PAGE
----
Two things you ought to know about Carbon


With the holidays upon us, you’ll probably have plenty of social occasions coming up where a nice conversation could devolve into an argument about sustainability. If that happens, have empathy.  Also, be sure that you’re not fighting the wrong fight, turning friends into foes.

Distract, divide, and conquer seem to be the (unfortunately successful) go-to tactics used by those that place profit well above people and planet. None of us are immune. At one time or another, we’ve all been side-tracked in our forward-thinking sustainability efforts by greenwashing, celebrations of the less-bad, and in-fighting.

The more savvy among us are not easily duped by greenwashing and less-bad masquerading as sustainable, though you may have to spend precious time and resources trying to un-dupe others. That’s okay — it’s part of our job.

What I find frustrating, however, is when whole swaths of sustainability efforts are based on misunderstandings or incorrect underlying assumptions. Even the most savvy among us can’t know everything, and it’s especially hard to know what you don’t know. Because of this, it is easy for us to get distracted and spend our energy fighting the wrong fights.  One of the big ones: Blaming cows for climate change. The blaming is understandable; however, it is  based on a misunderstanding of carbon.

Here are two very simple things you ought to know about carbon

  1. Carbon is necessary for life.
  2. Not all carbon is created equal.

To elaborate, here are some things to consider:

Carbon is necessary for life.  

Roughly 96 percent of the mass of the human body is made up of just four elements: oxygen, carbon, hydrogen and nitrogen, with a lot of that in the form of water. Water accounts for 60% of body weight. Carbon accounts for 18% of human body weight.

Carbon is synonymous with life. Its central role is due to the fact that it has four bonding sites that allow for the building of long, complex chains of molecules. Moreover, carbon bonds can be formed and broken with a modest amount of energy, allowing for the dynamic organic chemistry that goes on in our cells.  

[The Chemistry of Life: The Human Body]

Carbon dioxide is the currency of photosynthesis, a source of Earth’s capacity for regeneration. Soil carbon is the guarantor of healthy ecosystems and food and water security. Carbon atoms are the building blocks of life.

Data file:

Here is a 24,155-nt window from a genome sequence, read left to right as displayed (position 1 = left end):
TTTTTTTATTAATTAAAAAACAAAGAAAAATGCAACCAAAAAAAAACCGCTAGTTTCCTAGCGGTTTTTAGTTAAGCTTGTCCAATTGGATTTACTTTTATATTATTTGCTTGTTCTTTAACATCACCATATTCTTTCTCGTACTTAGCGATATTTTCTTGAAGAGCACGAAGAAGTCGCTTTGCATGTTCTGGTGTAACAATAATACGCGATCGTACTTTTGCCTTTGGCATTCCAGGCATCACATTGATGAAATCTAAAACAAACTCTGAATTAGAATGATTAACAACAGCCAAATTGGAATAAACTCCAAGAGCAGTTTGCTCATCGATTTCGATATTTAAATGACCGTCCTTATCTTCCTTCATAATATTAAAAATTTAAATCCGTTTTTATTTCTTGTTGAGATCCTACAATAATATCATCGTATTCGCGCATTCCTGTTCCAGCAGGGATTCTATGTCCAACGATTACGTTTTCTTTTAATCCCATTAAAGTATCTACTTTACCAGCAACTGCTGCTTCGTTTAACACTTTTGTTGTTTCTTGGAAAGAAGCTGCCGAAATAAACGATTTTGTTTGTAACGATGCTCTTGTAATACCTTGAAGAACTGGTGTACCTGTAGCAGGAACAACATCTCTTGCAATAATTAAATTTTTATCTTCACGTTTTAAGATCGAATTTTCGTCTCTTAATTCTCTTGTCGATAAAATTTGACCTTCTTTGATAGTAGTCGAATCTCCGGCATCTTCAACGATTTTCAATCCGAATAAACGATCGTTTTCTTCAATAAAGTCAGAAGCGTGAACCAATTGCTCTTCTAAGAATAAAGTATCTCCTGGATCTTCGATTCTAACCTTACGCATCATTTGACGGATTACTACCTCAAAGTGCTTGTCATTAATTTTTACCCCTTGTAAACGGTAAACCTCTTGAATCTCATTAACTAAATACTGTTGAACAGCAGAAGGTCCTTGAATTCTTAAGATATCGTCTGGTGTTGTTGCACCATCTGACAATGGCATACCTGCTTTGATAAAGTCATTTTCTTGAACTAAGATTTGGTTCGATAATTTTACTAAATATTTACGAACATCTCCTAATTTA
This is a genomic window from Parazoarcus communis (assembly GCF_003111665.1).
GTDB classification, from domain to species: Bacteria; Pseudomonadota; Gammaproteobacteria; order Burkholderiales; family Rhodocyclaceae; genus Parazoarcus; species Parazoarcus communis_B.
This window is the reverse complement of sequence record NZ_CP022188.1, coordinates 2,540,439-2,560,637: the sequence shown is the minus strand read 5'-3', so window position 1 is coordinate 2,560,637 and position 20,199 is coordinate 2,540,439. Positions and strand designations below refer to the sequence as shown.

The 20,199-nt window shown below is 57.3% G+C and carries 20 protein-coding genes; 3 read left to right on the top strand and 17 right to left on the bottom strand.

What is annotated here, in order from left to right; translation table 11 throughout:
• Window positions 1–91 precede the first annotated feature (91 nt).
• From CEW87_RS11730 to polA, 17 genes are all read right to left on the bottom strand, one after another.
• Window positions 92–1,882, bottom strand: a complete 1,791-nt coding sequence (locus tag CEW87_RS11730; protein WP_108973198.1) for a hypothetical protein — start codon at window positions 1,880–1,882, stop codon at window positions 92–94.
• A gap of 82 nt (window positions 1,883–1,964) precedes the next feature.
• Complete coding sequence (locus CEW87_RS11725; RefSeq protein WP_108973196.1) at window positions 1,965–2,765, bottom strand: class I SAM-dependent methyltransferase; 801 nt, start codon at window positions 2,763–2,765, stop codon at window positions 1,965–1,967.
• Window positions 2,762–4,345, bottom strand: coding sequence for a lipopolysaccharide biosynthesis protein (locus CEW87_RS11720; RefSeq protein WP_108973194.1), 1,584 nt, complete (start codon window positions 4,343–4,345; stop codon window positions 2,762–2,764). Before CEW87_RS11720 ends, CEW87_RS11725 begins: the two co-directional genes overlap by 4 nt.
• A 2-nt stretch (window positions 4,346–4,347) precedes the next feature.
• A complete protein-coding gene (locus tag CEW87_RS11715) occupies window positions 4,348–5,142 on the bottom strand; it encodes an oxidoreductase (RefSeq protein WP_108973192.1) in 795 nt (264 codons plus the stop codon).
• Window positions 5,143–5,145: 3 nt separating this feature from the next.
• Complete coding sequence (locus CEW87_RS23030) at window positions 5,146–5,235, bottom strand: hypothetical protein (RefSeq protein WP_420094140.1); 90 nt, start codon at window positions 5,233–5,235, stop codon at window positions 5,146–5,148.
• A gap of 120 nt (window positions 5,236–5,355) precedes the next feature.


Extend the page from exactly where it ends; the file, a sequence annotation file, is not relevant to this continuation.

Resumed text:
[Carbon is not the enemy]

An estimated 30 to 60 million bison once lived in North America.

[Timeline if the American Bison]

Not all carbon is created equal.

“Living carbon” is organic, flowing in biological cycles, providing fresh food, healthy forests and fertile soil; something we want to cultivate and grow.

“Fugitive carbon” has ended up somewhere unwanted and can be toxic; includes carbon dioxide released into the atmosphere by burning fossil fuels, ‘waste to energy’ plants, methane leaks, deforestation, much industrial agriculture and urban development.

Climate change is the result of breakdowns in the carbon cycle caused by us: it is a design failure. Anthropogenic greenhouse gases in the atmosphere make airborne carbon a material in the wrong place, at the wrong dose and wrong duration. It is we who have made carbon a toxin—like lead in our drinking water. In the right place, carbon is a resource and tool.

[A New Language For Carbon]

What this means for sustainability efforts:

The carbon that is circulating in our atmosphere that comes from mining and burning fossil fuels shouldn’t be there, cannot be assimilated into nature’s living cycles, and is the main cause of climate change.

The carbon that is circulating in our atmosphere that comes from cows, composting, and burning biomass comes from, and is in balance with, the carbon that is embodied in living things, and is part of nature’s living systems.

There are many reasons why we might be concerned with the sustainability of raising and eating meat and dairy, managing food waste, and burning biomass, but climate change is not among those reasons.  

Sustainability requires an understanding how whole systems — including nature — work, as well as understanding of and empathy for each other. The world needs you and we all need each other.  Let’s not let ourselves get duped and divided by comparing cow pies to coal mines.

If you want to understand how whole systems, including nature, works as well as learn about how you can use empathy for leading sustainability efforts, explore or MA in Sustainable Design program.  Our next informational webinar is November 20th!

[Image courtesy of]

Denise DeLuca / Former Director

Denise DeLuca is the Director of MCAD’s Sustainable Design program. She was co-founder of BCI: Biomimicry Creative for Innovation, a network of creative professional change agents driving ecological thinking for radical transformation. Denise is author of the book Re-Aligning with Nature: Ecological Thinking for Radical Transformation, which was illustrated by MASD alum Stephanie Koehler. She also teaches with the Amani Institute.

Denise’s previous roles include Education Director for the International Living Future Institute, Project Manager for Swedish Biomimetics 3000, and Outreach Director for The Biomimicry Institute. Denise is a licensed civil engineer (PE) and holds a master’s degree in civil and environmental engineering with a focus on modeling landscape-scale surface and groundwater interactions.  In addition, Denise is a Biomimicry Fellow and a member of the Advisory Council of The Biomimicry InstituteBoard Member of the International Society of Sustainability Professionals (ISSP), on the editorial board of the Journal of Bionic Engineering, and an Expert with Katerva. Denise is based in Oregon.

contact:  [email protected]